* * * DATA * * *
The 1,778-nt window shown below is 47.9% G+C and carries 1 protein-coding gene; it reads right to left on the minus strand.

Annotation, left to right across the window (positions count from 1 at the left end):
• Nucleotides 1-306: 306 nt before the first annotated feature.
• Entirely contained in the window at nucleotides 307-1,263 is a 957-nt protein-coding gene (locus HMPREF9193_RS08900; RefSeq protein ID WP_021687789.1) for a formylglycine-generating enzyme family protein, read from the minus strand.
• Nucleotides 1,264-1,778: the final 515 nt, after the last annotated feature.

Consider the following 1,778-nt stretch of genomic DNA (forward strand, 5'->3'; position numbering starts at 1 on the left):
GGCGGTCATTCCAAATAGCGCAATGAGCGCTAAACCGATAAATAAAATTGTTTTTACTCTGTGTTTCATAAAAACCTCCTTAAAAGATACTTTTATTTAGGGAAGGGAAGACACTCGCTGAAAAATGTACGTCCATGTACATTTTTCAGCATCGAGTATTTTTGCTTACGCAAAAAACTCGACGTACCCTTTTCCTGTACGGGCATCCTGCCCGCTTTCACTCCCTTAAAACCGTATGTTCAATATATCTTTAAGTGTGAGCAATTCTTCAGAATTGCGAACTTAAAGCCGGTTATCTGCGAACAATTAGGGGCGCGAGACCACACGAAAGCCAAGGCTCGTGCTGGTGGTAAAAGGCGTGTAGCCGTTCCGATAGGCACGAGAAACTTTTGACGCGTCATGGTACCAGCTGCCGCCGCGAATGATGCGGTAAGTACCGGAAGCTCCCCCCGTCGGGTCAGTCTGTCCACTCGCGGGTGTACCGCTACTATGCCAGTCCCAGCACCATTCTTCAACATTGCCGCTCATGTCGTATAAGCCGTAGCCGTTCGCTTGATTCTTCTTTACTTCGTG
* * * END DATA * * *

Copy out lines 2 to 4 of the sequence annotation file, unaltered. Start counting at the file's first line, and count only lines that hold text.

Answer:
Annotation, left to right across the window (positions count from 1 at the left end):
• Nucleotides 1-306: 306 nt before the first annotated feature.
• Entirely contained in the window at nucleotides 307-1,263 is a 957-nt protein-coding gene (locus HMPREF9193_RS08900; RefSeq protein ID WP_021687789.1) for a formylglycine-generating enzyme family protein, read from the minus strand.